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dc.contributor.authorBachrach, Abigail
dc.descriptionThe file is restricted for YU community access only.
dc.description.abstractOnly an exclusive few, a certain indigo square and its lowercase letter within, a vintage Polaroid camera, for example, parallel the global ubiquity of a certain cerulean chick. Its beak open and wing aloft, the power this bird wields may not be apparent at first glance. Yet with 140 characters or so, the strength of the message it carries can trek across continents and back as fast as its creator can press the Return key. It can generate friendships, establish a brand, make someone famous and teach powerful lessons. It can also destroy a career, unite a revolution, and, most relevant to this document, carry and promote evil. The same creature whose friendly appearance signifies one of the world’s most powerful social media platforms, the microblogging service Twitter, can also be found clad in a different costume, clothed in black with Arabic text and symbols upon its front.en_US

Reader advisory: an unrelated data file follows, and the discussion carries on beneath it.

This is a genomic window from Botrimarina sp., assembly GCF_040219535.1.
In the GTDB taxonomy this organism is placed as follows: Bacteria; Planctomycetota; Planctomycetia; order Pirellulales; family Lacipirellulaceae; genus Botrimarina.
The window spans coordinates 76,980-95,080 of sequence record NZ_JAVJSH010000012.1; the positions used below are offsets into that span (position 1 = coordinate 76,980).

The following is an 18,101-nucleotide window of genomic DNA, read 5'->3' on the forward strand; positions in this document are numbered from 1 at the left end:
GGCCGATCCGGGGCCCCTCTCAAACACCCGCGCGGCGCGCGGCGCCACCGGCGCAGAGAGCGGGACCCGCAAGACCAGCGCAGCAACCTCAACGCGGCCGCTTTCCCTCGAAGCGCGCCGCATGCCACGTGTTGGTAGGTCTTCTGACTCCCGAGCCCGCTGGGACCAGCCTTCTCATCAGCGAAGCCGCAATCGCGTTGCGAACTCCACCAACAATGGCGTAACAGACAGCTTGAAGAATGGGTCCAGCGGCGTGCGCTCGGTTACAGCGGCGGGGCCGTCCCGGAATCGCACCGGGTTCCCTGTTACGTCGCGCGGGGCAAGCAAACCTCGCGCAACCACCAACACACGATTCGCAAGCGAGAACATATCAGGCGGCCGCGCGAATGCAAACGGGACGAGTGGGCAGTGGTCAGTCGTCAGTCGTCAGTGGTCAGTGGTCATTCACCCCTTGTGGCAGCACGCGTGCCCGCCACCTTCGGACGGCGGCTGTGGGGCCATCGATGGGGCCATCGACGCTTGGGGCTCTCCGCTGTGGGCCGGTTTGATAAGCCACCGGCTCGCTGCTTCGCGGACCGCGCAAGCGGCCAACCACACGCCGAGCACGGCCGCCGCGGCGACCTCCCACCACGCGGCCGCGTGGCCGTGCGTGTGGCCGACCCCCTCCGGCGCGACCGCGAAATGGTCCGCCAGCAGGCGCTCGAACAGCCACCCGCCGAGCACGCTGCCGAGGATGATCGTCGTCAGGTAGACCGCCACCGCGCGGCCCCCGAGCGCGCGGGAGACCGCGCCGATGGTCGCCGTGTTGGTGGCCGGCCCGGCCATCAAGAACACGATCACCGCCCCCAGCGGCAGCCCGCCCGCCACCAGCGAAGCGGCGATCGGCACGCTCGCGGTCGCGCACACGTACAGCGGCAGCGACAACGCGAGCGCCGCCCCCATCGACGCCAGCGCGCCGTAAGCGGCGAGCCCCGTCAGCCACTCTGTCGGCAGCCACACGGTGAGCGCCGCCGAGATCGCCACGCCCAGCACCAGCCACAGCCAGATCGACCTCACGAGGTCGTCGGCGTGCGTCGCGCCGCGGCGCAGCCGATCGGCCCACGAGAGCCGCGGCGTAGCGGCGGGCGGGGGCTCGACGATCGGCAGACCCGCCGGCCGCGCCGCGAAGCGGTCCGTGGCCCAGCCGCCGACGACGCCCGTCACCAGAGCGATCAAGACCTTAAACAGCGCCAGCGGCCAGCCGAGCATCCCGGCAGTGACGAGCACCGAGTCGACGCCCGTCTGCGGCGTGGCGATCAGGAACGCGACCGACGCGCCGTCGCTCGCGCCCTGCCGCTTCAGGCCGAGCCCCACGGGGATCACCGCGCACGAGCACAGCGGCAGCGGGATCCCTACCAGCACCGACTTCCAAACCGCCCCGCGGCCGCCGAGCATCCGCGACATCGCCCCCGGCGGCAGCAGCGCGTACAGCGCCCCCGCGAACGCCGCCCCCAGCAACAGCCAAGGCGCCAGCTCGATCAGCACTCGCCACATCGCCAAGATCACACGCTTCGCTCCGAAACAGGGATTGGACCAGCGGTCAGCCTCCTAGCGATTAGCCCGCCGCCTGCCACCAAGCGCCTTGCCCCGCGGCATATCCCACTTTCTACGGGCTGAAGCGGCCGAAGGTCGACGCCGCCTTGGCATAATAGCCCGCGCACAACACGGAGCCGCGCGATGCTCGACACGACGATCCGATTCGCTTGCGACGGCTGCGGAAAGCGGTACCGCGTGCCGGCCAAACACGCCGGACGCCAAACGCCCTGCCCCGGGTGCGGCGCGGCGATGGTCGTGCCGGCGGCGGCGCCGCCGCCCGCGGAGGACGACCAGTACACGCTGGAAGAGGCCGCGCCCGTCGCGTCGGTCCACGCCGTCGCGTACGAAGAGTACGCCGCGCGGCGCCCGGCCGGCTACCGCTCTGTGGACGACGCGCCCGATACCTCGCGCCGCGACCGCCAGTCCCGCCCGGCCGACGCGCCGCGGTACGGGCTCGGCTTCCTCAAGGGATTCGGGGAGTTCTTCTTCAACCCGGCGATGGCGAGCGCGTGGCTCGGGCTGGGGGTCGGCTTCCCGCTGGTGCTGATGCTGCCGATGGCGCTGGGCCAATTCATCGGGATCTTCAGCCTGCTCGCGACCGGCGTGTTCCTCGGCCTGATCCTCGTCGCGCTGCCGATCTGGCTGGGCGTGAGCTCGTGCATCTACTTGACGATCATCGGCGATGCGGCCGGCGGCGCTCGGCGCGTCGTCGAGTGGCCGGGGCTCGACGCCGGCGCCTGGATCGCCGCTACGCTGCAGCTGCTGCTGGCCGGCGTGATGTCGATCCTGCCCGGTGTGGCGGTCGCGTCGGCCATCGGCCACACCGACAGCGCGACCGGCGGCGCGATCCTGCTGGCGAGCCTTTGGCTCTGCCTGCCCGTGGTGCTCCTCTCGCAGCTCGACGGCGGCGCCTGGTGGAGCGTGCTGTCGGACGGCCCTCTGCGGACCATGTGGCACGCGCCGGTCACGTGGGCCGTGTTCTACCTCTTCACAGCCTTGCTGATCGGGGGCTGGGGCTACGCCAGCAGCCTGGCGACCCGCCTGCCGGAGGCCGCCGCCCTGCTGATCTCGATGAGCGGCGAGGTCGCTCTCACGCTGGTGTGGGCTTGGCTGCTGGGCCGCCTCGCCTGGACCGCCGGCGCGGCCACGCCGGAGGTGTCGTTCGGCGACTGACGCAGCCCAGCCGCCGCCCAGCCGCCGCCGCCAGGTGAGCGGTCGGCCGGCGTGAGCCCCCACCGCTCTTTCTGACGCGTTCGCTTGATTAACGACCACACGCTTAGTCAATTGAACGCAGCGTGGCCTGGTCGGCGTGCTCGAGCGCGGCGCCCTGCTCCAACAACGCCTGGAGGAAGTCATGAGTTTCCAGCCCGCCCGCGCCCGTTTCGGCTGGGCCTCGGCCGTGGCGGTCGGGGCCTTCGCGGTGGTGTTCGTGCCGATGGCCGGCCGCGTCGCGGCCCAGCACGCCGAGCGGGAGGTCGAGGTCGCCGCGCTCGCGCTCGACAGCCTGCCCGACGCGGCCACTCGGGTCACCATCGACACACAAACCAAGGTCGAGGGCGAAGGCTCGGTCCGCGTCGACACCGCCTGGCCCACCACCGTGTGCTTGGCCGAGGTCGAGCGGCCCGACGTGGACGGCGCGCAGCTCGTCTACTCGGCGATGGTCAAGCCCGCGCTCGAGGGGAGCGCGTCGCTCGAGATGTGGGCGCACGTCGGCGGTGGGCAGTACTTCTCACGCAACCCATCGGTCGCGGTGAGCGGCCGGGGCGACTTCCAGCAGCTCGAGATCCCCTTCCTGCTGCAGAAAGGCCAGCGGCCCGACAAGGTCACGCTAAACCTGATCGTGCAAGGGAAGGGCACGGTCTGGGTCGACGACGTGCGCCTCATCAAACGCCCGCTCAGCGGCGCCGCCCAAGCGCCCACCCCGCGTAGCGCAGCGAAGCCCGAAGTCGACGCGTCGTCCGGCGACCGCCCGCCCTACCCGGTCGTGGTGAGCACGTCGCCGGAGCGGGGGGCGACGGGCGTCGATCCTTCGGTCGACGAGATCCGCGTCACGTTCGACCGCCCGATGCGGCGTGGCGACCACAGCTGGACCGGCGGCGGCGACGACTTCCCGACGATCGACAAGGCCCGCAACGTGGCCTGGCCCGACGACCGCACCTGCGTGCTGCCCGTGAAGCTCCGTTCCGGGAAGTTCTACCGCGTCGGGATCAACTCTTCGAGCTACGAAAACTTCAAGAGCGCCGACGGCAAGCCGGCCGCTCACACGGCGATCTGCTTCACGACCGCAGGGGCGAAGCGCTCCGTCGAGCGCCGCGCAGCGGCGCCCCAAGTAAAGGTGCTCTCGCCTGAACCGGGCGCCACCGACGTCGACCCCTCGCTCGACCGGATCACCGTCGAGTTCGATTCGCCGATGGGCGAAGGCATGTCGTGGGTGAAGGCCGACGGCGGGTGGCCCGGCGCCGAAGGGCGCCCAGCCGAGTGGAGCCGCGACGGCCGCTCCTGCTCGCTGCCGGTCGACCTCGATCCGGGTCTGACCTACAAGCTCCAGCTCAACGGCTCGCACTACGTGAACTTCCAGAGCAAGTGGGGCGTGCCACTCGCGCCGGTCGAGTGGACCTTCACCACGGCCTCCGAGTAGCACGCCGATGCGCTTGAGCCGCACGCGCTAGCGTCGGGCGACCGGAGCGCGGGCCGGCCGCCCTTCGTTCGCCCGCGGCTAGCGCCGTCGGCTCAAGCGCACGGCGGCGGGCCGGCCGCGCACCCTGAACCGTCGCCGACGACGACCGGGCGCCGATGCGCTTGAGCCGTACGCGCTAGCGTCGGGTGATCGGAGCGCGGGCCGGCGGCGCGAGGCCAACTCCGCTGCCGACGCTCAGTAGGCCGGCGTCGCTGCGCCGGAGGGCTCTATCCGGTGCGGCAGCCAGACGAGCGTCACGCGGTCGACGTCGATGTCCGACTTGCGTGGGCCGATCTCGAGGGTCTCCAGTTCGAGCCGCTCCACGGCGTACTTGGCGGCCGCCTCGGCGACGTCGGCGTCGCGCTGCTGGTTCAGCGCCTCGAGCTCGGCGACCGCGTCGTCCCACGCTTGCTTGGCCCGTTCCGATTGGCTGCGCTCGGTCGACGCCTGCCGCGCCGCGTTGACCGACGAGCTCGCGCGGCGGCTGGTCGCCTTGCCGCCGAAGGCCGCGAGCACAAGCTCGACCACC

dc.description.sponsorshipS. Daniel Abraham Honors Programen_US
dc.publisherStern College for Womenen_US
dc.rightsAttribution-NonCommercial-NoDerivs 3.0 United States*
dc.subjectSocial media --Religious aspects.en_US
dc.subjectOnline social networks --Political aspects --United States.en_US
dc.titleTweeting Terror to the Top: Measuring the Efficacy of the Islamic State’s Social Media Campaignen_US

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  • Honors Student Theses [195]
    Senior honors theses sponsored by the S. Daniel Abraham Honors Program of Stern College for Women

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Attribution-NonCommercial-NoDerivs 3.0 United States
Except where otherwise noted, this item's license is described as Attribution-NonCommercial-NoDerivs 3.0 United States